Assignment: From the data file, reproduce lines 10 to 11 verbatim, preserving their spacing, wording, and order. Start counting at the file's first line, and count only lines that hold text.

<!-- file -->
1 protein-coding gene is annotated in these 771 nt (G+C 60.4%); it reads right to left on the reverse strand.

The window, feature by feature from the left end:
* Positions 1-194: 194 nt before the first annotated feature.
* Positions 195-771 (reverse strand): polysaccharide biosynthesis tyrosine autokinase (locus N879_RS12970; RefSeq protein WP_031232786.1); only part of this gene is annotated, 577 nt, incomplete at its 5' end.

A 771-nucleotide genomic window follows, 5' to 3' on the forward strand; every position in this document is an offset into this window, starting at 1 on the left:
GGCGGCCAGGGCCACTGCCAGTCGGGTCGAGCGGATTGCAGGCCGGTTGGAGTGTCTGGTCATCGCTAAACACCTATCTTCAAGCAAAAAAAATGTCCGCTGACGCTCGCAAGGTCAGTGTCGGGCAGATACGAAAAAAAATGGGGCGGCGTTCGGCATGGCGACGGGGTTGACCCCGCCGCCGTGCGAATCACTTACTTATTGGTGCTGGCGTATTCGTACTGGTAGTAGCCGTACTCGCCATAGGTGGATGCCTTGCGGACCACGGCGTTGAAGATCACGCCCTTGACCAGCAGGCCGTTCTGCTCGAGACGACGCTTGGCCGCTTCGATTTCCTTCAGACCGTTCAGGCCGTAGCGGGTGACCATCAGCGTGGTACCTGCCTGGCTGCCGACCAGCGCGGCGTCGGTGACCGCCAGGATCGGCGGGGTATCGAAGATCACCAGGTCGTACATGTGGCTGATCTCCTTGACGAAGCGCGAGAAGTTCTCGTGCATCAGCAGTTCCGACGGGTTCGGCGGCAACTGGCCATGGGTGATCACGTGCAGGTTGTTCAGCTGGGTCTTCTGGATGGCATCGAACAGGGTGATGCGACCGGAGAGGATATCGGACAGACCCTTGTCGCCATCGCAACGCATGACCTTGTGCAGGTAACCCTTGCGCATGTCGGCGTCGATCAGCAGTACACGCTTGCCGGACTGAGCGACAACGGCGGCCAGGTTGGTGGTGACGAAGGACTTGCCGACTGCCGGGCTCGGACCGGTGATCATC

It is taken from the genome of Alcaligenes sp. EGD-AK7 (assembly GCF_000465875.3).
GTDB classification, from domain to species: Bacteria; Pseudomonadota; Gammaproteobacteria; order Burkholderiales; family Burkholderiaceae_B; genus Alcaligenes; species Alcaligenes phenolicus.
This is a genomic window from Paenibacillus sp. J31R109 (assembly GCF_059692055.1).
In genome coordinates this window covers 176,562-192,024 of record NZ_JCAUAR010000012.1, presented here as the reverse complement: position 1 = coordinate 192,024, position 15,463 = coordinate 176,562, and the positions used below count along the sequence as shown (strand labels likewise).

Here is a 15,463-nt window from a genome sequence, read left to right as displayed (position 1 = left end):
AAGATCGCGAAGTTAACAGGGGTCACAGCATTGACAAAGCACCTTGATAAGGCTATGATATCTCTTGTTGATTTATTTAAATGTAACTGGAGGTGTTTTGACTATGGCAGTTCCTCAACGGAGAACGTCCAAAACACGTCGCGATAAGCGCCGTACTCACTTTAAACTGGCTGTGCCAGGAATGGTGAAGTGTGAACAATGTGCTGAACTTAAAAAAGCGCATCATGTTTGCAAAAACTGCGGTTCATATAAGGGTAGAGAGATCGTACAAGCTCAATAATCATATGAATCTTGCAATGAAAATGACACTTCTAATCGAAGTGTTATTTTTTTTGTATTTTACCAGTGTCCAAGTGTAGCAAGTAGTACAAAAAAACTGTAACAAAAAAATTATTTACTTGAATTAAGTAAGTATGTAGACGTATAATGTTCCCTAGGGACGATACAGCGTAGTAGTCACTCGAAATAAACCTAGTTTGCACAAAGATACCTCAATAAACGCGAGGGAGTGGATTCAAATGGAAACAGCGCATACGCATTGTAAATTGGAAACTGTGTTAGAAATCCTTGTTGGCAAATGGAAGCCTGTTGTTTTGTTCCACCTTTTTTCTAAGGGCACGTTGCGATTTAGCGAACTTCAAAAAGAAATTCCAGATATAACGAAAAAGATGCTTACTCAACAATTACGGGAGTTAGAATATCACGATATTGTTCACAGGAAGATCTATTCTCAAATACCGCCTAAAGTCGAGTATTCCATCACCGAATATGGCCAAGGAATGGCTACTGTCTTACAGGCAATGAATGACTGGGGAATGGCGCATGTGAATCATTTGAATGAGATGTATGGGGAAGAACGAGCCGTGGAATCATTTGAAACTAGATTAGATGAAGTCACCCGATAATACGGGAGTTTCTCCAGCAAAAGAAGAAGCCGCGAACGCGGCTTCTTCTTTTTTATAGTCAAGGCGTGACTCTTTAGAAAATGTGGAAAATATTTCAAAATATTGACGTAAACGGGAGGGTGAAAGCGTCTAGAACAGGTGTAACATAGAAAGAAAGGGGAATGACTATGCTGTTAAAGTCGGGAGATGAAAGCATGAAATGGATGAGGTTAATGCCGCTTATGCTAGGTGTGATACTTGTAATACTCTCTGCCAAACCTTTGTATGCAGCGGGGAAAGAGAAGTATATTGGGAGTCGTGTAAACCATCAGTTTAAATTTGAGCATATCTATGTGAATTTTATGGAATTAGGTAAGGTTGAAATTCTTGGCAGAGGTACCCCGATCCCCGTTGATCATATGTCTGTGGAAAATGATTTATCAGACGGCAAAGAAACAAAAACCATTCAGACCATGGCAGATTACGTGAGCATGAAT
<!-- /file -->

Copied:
In genome coordinates this window covers 176,562-192,024 of record NZ_JCAUAR010000012.1, presented here as the reverse complement: position 1 = coordinate 192,024, position 15,463 = coordinate 176,562, and the positions used below count along the sequence as shown (strand labels likewise).

Here is a 15,463-nt window from a genome sequence, read left to right as displayed (position 1 = left end):